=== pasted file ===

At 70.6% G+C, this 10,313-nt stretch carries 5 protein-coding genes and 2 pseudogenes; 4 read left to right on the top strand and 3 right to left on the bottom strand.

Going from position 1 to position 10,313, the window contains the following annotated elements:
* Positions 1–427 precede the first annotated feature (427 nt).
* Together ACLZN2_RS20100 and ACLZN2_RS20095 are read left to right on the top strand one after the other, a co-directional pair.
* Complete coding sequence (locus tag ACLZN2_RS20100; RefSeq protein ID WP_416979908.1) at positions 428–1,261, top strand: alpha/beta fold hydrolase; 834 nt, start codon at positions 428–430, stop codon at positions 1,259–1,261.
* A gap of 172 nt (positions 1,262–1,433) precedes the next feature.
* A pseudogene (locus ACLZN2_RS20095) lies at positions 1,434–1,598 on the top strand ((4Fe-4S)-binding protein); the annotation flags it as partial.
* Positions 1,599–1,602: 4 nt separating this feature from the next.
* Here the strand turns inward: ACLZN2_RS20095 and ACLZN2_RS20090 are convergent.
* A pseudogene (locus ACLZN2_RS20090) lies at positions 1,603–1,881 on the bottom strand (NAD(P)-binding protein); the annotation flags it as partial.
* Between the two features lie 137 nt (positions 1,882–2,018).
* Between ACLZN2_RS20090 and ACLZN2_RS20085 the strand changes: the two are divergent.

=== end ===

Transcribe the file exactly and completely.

At 70.6% G+C, this 10,313-nt stretch carries 5 protein-coding genes and 2 pseudogenes; 4 read left to right on the top strand and 3 right to left on the bottom strand.

Going from position 1 to position 10,313, the window contains the following annotated elements:
* Positions 1–427 precede the first annotated feature (427 nt).
* Together ACLZN2_RS20100 and ACLZN2_RS20095 are read left to right on the top strand one after the other, a co-directional pair.
* Complete coding sequence (locus tag ACLZN2_RS20100; RefSeq protein ID WP_416979908.1) at positions 428–1,261, top strand: alpha/beta fold hydrolase; 834 nt, start codon at positions 428–430, stop codon at positions 1,259–1,261.
* A gap of 172 nt (positions 1,262–1,433) precedes the next feature.
* A pseudogene (locus ACLZN2_RS20095) lies at positions 1,434–1,598 on the top strand ((4Fe-4S)-binding protein); the annotation flags it as partial.
* Positions 1,599–1,602: 4 nt separating this feature from the next.
* Here the strand turns inward: ACLZN2_RS20095 and ACLZN2_RS20090 are convergent.
* A pseudogene (locus ACLZN2_RS20090) lies at positions 1,603–1,881 on the bottom strand (NAD(P)-binding protein); the annotation flags it as partial.
* Between the two features lie 137 nt (positions 1,882–2,018).
* Between ACLZN2_RS20090 and ACLZN2_RS20085 the strand changes: the two are divergent.